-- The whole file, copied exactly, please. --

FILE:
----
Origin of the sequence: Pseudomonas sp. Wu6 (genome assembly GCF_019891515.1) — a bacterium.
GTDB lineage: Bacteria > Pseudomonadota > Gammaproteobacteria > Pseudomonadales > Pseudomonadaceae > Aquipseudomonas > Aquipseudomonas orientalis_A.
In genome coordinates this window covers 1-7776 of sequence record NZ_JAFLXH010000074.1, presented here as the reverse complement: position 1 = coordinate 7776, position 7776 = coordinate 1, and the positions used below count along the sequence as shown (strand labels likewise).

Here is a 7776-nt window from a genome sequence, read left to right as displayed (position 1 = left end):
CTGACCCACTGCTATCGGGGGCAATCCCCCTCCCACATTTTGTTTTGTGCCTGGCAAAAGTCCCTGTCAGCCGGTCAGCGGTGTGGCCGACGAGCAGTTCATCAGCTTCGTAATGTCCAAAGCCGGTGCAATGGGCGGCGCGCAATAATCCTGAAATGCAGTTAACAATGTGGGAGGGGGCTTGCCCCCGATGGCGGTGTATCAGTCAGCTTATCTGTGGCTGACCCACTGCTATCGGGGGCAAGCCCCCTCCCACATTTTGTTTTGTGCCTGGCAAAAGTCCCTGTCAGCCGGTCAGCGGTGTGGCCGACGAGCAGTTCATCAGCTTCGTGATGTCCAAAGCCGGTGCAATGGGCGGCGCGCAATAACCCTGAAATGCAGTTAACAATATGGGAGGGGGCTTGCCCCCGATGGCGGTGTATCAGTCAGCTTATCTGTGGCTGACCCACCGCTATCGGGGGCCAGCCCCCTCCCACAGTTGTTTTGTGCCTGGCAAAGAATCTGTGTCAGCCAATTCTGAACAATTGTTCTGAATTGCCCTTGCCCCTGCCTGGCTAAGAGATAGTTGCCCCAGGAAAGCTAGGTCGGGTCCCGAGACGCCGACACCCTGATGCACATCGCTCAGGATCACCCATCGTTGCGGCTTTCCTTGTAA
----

Origin of the sequence: Pseudomonas sp. Wu6 (genome assembly GCF_019891515.1) — a bacterium.
GTDB lineage: Bacteria > Pseudomonadota > Gammaproteobacteria > Pseudomonadales > Pseudomonadaceae > Aquipseudomonas > Aquipseudomonas orientalis_A.
In genome coordinates this window covers 1-7776 of sequence record NZ_JAFLXH010000074.1, presented here as the reverse complement: position 1 = coordinate 7776, position 7776 = coordinate 1, and the positions used below count along the sequence as shown (strand labels likewise).

Here is a 7776-nt window from a genome sequence, read left to right as displayed (position 1 = left end):
CTGACCCACTGCTATCGGGGGCAATCCCCCTCCCACATTTTGTTTTGTGCCTGGCAAAAGTCCCTGTCAGCCGGTCAGCGGTGTGGCCGACGAGCAGTTCATCAGCTTCGTAATGTCCAAAGCCGGTGCAATGGGCGGCGCGCAATAATCCTGAAATGCAGTTAACAATGTGGGAGGGGGCTTGCCCCCGATGGCGGTGTATCAGTCAGCTTATCTGTGGCTGACCCACTGCTATCGGGGGCAAGCCCCCTCCCACATTTTGTTTTGTGCCTGGCAAAAGTCCCTGTCAGCCGGTCAGCGGTGTGGCCGACGAGCAGTTCATCAGCTTCGTGATGTCCAAAGCCGGTGCAATGGGCGGCGCGCAATAACCCTGAAATGCAGTTAACAATATGGGAGGGGGCTTGCCCCCGATGGCGGTGTATCAGTCAGCTTATCTGTGGCTGACCCACCGCTATCGGGGGCCAGCCCCCTCCCACAGTTGTTTTGTGCCTGGCAAAGAATCTGTGTCAGCCAATTCTGAACAATTGTTCTGAATTGCCCTTGCCCCTGCCTGGCTAAGAGATAGTTGCCCCAGGAAAGCTAGGTCGGGTCCCGAGACGCCGACACCCTGATGCACATCGCTCAGGATCACCCATCGTTGCGGCTTTCCTTGTAA